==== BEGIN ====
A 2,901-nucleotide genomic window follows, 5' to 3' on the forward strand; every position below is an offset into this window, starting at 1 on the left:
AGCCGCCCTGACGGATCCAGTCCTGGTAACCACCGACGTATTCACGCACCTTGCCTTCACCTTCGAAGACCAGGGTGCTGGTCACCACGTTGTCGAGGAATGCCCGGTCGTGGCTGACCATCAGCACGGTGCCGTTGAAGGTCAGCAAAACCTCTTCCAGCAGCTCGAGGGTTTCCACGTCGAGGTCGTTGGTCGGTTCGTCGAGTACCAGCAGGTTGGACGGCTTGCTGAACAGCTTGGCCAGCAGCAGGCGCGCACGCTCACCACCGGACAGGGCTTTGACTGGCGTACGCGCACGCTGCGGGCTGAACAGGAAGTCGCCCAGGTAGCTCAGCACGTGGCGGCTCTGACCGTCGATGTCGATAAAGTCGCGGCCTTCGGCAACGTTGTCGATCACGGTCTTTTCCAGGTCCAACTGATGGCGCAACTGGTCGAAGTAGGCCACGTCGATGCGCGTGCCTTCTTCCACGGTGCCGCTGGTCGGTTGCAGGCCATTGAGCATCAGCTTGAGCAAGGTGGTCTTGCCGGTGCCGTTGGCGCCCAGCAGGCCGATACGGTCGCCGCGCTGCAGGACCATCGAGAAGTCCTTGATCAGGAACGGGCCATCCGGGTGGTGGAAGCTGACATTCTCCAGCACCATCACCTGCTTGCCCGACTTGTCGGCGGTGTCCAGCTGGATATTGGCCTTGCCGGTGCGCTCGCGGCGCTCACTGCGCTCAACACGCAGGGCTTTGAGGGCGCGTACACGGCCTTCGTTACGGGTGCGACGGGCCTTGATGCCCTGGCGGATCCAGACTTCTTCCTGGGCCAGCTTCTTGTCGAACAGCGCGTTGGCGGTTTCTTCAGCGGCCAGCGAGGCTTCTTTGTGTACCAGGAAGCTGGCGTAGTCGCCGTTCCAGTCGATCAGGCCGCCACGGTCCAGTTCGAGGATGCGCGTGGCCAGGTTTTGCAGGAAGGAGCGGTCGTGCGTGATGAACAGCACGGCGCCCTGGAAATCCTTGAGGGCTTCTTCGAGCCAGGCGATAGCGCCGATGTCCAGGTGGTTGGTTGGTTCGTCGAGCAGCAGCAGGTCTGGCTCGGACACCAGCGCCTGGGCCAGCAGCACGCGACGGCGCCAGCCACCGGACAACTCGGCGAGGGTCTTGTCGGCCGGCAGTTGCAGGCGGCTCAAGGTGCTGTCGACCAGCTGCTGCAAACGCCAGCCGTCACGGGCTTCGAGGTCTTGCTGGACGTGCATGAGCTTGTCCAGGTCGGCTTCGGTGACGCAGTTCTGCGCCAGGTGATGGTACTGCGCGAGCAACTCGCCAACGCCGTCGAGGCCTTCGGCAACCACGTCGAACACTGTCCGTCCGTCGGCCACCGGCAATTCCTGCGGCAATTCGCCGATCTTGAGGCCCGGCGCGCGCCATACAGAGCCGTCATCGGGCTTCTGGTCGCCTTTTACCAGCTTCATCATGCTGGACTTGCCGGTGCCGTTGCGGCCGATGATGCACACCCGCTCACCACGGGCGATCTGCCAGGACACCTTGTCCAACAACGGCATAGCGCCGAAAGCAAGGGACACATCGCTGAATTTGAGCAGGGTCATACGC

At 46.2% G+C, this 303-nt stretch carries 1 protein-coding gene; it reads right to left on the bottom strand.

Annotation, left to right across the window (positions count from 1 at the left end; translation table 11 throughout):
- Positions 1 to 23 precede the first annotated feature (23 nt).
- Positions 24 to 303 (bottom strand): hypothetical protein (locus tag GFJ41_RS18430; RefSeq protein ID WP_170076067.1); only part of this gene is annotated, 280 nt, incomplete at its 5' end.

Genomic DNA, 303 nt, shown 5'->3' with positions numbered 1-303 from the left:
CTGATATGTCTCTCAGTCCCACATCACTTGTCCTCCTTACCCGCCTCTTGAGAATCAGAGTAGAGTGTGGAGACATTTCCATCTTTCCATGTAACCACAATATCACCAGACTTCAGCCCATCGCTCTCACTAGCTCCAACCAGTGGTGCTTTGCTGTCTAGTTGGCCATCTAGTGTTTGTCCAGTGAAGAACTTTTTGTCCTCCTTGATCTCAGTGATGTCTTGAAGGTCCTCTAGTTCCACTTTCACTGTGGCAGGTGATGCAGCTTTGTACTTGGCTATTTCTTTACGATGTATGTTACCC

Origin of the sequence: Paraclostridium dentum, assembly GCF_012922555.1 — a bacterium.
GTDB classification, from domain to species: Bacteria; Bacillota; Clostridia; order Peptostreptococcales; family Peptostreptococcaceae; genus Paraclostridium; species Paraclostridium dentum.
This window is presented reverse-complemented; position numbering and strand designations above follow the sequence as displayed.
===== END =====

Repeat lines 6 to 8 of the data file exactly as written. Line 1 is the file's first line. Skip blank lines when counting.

- Positions 24 to 303 (bottom strand): hypothetical protein (locus tag GFJ41_RS18430; RefSeq protein ID WP_170076067.1); only part of this gene is annotated, 280 nt, incomplete at its 5' end.

Genomic DNA, 303 nt, shown 5'->3' with positions numbered 1-303 from the left:
CTGATATGTCTCTCAGTCCCACATCACTTGTCCTCCTTACCCGCCTCTTGAGAATCAGAGTAGAGTGTGGAGACATTTCCATCTTTCCATGTAACCACAATATCACCAGACTTCAGCCCATCGCTCTCACTAGCTCCAACCAGTGGTGCTTTGCTGTCTAGTTGGCCATCTAGTGTTTGTCCAGTGAAGAACTTTTTGTCCTCCTTGATCTCAGTGATGTCTTGAAGGTCCTCTAGTTCCACTTTCACTGTGGCAGGTGATGCAGCTTTGTACTTGGCTATTTCTTTACGATGTATGTTACCC